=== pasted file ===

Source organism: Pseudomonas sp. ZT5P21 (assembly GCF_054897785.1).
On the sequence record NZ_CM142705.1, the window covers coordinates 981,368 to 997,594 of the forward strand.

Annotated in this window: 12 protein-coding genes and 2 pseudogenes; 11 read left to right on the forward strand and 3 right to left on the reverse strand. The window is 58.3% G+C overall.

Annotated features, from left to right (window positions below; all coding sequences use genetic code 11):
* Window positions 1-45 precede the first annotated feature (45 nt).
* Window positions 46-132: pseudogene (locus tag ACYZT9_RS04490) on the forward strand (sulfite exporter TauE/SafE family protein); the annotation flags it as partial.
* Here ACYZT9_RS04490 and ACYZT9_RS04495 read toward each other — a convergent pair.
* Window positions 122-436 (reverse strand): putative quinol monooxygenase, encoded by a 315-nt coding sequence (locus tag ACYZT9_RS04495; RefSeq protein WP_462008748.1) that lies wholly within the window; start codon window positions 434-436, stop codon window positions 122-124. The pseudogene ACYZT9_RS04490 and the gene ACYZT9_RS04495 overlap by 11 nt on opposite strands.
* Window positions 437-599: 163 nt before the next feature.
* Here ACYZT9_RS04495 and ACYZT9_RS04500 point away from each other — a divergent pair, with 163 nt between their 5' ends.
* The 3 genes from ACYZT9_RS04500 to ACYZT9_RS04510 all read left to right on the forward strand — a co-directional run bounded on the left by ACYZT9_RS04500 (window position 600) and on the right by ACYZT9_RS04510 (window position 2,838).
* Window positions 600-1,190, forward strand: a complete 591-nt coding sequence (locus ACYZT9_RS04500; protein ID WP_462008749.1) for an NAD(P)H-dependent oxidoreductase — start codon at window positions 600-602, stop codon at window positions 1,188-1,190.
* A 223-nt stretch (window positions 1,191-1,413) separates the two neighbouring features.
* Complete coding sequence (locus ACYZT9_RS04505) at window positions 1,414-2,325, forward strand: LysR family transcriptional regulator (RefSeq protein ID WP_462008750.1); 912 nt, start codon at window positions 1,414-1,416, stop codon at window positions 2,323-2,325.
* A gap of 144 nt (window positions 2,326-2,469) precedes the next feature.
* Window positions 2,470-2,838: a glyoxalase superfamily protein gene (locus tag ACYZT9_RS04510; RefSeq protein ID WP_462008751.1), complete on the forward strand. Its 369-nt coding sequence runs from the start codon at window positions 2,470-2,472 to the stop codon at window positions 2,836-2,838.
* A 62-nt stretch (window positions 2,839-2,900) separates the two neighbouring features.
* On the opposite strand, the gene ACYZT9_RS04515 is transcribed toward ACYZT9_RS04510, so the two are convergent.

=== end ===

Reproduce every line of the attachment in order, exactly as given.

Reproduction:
Source organism: Pseudomonas sp. ZT5P21 (assembly GCF_054897785.1).
On the sequence record NZ_CM142705.1, the window covers coordinates 981,368 to 997,594 of the forward strand.

Annotated in this window: 12 protein-coding genes and 2 pseudogenes; 11 read left to right on the forward strand and 3 right to left on the reverse strand. The window is 58.3% G+C overall.

Annotated features, from left to right (window positions below; all coding sequences use genetic code 11):
* Window positions 1-45 precede the first annotated feature (45 nt).
* Window positions 46-132: pseudogene (locus tag ACYZT9_RS04490) on the forward strand (sulfite exporter TauE/SafE family protein); the annotation flags it as partial.
* Here ACYZT9_RS04490 and ACYZT9_RS04495 read toward each other — a convergent pair.
* Window positions 122-436 (reverse strand): putative quinol monooxygenase, encoded by a 315-nt coding sequence (locus tag ACYZT9_RS04495; RefSeq protein WP_462008748.1) that lies wholly within the window; start codon window positions 434-436, stop codon window positions 122-124. The pseudogene ACYZT9_RS04490 and the gene ACYZT9_RS04495 overlap by 11 nt on opposite strands.
* Window positions 437-599: 163 nt before the next feature.
* Here ACYZT9_RS04495 and ACYZT9_RS04500 point away from each other — a divergent pair, with 163 nt between their 5' ends.
* The 3 genes from ACYZT9_RS04500 to ACYZT9_RS04510 all read left to right on the forward strand — a co-directional run bounded on the left by ACYZT9_RS04500 (window position 600) and on the right by ACYZT9_RS04510 (window position 2,838).
* Window positions 600-1,190, forward strand: a complete 591-nt coding sequence (locus ACYZT9_RS04500; protein ID WP_462008749.1) for an NAD(P)H-dependent oxidoreductase — start codon at window positions 600-602, stop codon at window positions 1,188-1,190.
* A 223-nt stretch (window positions 1,191-1,413) separates the two neighbouring features.
* Complete coding sequence (locus ACYZT9_RS04505) at window positions 1,414-2,325, forward strand: LysR family transcriptional regulator (RefSeq protein ID WP_462008750.1); 912 nt, start codon at window positions 1,414-1,416, stop codon at window positions 2,323-2,325.
* A gap of 144 nt (window positions 2,326-2,469) precedes the next feature.
* Window positions 2,470-2,838: a glyoxalase superfamily protein gene (locus tag ACYZT9_RS04510; RefSeq protein ID WP_462008751.1), complete on the forward strand. Its 369-nt coding sequence runs from the start codon at window positions 2,470-2,472 to the stop codon at window positions 2,836-2,838.
* A 62-nt stretch (window positions 2,839-2,900) separates the two neighbouring features.
* On the opposite strand, the gene ACYZT9_RS04515 is transcribed toward ACYZT9_RS04510, so the two are convergent.